Arch grant business winner advises Christchurch

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01 Jun 2012

Anton’s food labelling business FoodEssentials was amongst 15 companies selected for the grant, which requires companies to relocate to St. Louis and work towards attracting additional capital, including up to $100,000 of Arch Grants follow-on funding.

“Be open and transparent so that you can verify your ideas quickly,” Anton advised. “Too many businesses are secretive about their products and ideas not wanting to give away their Intellectual Property, only to find that when they launch, the idea was based on one or more flawed assumptions.”

Anton launched FoodEssentials (initially EatingSafe 2006) while living in Hong Kong, where he was raised, with his brother Dagan, who lives in Brisbane.

“FoodEssentials came to be shortly after my father was required to change his diet. He spent a lot of time in the supermarket trying to find the products that suited his specific needs, but eventually gave up due to the impossibility of having to compare all the information product by product.

“He felt there must have been a better solution and started searching online. After comprehensive research, with little to show for it, he shared his frustration with both Dagan (my younger brother) and me. It was then that we decided to do something about it.”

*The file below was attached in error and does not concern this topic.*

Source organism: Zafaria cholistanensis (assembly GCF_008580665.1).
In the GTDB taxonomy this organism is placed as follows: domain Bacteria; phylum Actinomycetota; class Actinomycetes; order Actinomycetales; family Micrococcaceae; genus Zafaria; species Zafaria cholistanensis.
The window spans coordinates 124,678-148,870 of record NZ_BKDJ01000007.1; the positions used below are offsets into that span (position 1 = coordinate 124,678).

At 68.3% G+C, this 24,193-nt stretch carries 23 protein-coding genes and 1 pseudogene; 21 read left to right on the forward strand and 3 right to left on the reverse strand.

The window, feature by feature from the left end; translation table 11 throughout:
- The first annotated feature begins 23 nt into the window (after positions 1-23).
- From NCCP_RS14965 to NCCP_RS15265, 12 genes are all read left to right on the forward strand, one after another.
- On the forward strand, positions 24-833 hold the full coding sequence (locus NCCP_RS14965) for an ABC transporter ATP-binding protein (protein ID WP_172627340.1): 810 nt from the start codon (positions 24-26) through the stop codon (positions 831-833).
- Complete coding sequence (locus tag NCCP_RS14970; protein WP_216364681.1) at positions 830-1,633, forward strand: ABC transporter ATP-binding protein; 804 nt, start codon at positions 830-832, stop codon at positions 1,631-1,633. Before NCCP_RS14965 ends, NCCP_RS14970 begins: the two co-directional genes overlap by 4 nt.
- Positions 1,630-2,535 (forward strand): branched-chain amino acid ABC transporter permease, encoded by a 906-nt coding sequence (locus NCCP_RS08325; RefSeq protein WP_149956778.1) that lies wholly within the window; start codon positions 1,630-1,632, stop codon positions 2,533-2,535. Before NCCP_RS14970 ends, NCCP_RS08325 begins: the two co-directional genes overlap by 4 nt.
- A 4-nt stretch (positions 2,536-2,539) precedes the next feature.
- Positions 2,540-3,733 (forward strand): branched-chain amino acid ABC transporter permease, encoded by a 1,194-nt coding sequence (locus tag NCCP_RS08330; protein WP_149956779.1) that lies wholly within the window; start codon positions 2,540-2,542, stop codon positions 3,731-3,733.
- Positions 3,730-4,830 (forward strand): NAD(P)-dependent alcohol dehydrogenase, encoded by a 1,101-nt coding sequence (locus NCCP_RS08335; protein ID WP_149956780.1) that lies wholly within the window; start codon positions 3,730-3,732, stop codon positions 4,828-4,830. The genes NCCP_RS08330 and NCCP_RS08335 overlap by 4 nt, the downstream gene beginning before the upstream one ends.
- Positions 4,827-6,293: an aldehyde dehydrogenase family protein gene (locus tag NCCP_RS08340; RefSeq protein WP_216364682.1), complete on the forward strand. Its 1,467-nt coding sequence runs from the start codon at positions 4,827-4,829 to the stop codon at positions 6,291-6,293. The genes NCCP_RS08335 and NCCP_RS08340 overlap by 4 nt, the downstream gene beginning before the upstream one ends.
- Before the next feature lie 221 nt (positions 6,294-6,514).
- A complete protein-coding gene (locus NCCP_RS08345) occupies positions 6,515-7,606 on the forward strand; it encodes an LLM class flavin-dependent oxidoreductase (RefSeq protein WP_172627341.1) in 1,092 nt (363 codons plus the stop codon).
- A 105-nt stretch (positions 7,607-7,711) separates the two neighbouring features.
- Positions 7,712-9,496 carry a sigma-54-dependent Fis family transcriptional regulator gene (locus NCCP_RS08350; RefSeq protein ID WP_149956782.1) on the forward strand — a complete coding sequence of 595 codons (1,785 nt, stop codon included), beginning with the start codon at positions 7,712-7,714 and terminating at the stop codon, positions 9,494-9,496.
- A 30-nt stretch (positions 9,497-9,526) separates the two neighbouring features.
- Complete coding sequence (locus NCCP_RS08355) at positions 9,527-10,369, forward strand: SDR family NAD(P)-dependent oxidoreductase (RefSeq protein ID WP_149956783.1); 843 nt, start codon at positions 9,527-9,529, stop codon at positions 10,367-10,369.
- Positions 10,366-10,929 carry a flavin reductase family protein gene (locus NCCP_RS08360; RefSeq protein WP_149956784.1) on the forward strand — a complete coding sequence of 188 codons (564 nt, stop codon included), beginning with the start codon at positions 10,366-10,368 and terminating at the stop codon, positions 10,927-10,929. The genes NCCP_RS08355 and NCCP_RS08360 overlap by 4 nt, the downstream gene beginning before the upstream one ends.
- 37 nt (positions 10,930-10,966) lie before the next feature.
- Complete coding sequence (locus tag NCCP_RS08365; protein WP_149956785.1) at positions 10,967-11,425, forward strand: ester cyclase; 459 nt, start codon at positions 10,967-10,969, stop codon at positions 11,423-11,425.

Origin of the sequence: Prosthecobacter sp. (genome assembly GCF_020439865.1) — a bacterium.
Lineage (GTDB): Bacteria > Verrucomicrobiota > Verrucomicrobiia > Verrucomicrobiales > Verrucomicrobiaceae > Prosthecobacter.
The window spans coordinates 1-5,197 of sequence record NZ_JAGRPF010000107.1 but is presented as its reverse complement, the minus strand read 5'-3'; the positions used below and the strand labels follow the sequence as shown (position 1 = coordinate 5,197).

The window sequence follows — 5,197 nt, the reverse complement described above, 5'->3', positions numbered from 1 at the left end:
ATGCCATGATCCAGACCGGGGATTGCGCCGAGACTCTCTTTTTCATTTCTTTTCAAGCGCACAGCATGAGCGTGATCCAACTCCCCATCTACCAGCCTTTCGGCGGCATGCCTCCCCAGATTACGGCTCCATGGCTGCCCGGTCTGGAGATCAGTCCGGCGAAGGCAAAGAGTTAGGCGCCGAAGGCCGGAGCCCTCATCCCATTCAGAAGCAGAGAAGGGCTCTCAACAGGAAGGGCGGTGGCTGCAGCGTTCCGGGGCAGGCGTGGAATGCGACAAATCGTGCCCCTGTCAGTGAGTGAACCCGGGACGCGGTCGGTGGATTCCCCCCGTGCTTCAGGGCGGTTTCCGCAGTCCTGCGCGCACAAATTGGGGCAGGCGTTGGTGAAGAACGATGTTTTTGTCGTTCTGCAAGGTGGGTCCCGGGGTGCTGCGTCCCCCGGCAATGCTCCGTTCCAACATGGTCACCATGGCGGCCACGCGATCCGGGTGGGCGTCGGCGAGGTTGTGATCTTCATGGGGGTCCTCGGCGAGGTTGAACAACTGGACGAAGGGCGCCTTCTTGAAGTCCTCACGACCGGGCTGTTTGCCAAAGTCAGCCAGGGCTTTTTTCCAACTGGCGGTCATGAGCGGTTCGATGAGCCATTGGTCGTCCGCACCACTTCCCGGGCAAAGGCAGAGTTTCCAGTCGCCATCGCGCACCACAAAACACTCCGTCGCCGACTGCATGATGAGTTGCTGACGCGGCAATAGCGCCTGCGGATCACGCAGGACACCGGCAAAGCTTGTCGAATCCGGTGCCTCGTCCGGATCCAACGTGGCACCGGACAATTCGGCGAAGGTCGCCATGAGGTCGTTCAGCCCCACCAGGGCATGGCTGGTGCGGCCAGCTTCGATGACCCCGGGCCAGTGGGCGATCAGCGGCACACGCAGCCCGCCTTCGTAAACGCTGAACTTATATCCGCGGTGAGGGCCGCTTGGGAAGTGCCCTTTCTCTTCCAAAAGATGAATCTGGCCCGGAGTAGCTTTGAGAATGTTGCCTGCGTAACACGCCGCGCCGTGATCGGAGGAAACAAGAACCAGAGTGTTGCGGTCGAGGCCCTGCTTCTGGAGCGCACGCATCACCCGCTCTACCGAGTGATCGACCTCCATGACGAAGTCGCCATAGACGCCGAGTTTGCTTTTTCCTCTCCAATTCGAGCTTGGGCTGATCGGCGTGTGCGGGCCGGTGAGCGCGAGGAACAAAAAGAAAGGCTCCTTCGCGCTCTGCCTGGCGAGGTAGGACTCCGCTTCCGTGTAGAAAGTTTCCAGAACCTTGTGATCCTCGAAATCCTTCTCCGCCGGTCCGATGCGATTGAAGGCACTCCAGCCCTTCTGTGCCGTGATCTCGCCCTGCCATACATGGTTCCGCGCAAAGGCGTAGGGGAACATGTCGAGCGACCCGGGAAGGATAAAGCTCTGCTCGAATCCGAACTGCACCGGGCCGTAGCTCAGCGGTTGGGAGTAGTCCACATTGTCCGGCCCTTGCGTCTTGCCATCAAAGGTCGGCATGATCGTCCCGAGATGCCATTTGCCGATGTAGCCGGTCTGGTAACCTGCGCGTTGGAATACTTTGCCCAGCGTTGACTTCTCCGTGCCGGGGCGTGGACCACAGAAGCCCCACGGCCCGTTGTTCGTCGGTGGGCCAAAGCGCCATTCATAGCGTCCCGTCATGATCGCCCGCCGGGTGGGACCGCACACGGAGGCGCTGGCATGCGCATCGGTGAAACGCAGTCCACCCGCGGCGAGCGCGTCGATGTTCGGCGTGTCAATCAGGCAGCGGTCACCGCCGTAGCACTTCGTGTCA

FoodEssentials' LabelINSIGHT provides retailers, manufacturers and government with sophisticated online tools for the deep analysis of food label data.

Anton brought his friend Dheeraj Patri on board to grow the business in the USA. “Dheeraj and I have been friends since we were five years old in Hong Kong. We launched our first business as children, selling fighting spiders to fellow students at school – we eventually had to liquidate this business due to receiving detention,” he said.

Other advice for Christchurch’s graduates and industry included attracting support and thinking globally.

“You need support to launch any business. Seek out relevant professionals and meet as many experts as you can. You can never get enough advice. Start-up incubators are a great place to start – whether you win or not, they are always a great way to test out your pitch and pitching skills.

“Practice a lean and agile philosophy in every aspect of your business, not just development. You don’t truly understand the lean and agile philosophy unless you’re applying it to all aspects of your business including strategy, business development, product development and sales & marketing.

“Lastly, don’t limit yourself to your local market. We are in a global economy and sometimes it can be better to launch your new or existing product in a market on the other side of the world. In this day and age this is easier than it’s ever been.”

Anton spent time in New Zealand while studying a postgraduate diploma in education at CPIT, which he felt prepared him for his career challenges. “The educators were world class and challenging. In addition to learning about education, we also studied more generally about learning and management philosophies – skills that have served me well even in my non-educational related pursuits.”

Anton was looking forward to moving to St Louis where he planned to build his professional networks and eventually develop FoodEssentials to be represented on all continents.